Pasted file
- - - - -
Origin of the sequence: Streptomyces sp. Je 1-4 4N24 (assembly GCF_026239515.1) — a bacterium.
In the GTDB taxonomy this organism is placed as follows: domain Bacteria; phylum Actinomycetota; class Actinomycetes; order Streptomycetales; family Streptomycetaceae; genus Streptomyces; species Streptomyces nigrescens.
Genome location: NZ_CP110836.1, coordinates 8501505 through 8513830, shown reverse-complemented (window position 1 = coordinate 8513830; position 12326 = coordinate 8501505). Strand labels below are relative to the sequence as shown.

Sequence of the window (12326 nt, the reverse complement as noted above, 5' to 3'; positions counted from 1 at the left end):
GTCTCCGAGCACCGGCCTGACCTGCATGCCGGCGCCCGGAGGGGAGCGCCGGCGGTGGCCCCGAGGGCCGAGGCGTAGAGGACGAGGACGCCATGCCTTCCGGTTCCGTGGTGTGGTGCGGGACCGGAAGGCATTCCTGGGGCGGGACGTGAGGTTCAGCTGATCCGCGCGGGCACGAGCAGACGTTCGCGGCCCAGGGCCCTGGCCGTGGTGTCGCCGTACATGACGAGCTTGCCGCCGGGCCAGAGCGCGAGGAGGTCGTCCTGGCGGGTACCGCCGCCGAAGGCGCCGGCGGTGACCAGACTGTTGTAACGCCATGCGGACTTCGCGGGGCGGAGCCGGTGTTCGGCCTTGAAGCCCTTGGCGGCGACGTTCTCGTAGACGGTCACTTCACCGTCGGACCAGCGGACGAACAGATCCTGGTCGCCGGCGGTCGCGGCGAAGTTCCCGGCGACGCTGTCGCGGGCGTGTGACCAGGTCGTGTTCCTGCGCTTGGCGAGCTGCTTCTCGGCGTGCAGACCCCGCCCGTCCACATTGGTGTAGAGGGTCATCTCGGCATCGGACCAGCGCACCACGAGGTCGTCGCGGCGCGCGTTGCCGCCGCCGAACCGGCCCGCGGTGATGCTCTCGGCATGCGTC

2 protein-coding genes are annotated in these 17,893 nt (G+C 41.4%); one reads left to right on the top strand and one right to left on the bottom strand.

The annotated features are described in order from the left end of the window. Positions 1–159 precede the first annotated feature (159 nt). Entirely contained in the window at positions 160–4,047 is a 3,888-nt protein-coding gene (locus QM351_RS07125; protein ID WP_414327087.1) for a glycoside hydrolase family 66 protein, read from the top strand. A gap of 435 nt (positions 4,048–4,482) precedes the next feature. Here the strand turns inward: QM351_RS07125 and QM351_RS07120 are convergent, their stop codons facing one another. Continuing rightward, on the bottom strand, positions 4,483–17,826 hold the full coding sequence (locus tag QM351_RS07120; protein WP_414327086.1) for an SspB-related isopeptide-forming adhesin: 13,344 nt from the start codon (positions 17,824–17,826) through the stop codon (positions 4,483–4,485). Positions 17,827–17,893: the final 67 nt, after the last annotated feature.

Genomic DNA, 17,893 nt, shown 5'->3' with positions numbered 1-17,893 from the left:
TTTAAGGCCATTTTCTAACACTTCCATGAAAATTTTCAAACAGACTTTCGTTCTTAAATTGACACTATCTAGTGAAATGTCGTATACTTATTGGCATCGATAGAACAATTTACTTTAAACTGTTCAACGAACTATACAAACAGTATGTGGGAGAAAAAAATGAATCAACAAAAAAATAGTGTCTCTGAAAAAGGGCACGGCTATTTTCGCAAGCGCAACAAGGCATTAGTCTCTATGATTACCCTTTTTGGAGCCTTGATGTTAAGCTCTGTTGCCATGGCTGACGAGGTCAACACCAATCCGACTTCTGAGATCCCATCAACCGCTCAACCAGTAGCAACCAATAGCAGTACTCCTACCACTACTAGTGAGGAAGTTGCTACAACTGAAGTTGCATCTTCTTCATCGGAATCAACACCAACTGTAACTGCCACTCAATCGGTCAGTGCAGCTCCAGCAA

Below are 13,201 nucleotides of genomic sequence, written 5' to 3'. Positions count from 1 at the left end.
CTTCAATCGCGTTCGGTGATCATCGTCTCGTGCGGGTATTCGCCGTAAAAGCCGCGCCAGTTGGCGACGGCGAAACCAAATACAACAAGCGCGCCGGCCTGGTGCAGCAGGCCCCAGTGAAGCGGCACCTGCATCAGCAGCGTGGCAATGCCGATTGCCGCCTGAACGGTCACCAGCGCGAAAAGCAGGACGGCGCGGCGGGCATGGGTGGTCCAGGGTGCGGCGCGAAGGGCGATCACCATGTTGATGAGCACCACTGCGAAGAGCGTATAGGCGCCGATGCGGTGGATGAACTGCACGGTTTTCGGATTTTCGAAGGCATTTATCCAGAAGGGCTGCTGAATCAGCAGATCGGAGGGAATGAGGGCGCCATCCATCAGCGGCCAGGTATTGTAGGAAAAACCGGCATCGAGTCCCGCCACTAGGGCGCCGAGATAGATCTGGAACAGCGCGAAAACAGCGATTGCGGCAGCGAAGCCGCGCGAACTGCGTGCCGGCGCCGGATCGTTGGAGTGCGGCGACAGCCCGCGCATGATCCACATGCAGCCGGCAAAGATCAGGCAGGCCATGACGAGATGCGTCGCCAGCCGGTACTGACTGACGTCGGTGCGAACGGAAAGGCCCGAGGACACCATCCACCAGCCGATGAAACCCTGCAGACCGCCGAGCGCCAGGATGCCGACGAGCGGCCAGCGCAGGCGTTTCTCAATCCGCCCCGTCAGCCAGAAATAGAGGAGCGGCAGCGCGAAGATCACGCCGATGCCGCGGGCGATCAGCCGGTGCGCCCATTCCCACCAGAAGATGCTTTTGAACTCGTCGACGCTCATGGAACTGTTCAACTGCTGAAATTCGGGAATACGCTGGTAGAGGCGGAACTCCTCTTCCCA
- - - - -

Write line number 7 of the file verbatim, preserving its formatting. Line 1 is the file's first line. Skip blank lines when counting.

The annotated features are described in order from the left end of the window. Positions 1–159 precede the first annotated feature (159 nt). Entirely contained in the window at positions 160–4,047 is a 3,888-nt protein-coding gene (locus QM351_RS07125; protein ID WP_414327087.1) for a glycoside hydrolase family 66 protein, read from the top strand. A gap of 435 nt (positions 4,048–4,482) precedes the next feature. Here the strand turns inward: QM351_RS07125 and QM351_RS07120 are convergent, their stop codons facing one another. Continuing rightward, on the bottom strand, positions 4,483–17,826 hold the full coding sequence (locus tag QM351_RS07120; protein WP_414327086.1) for an SspB-related isopeptide-forming adhesin: 13,344 nt from the start codon (positions 17,824–17,826) through the stop codon (positions 4,483–4,485). Positions 17,827–17,893: the final 67 nt, after the last annotated feature.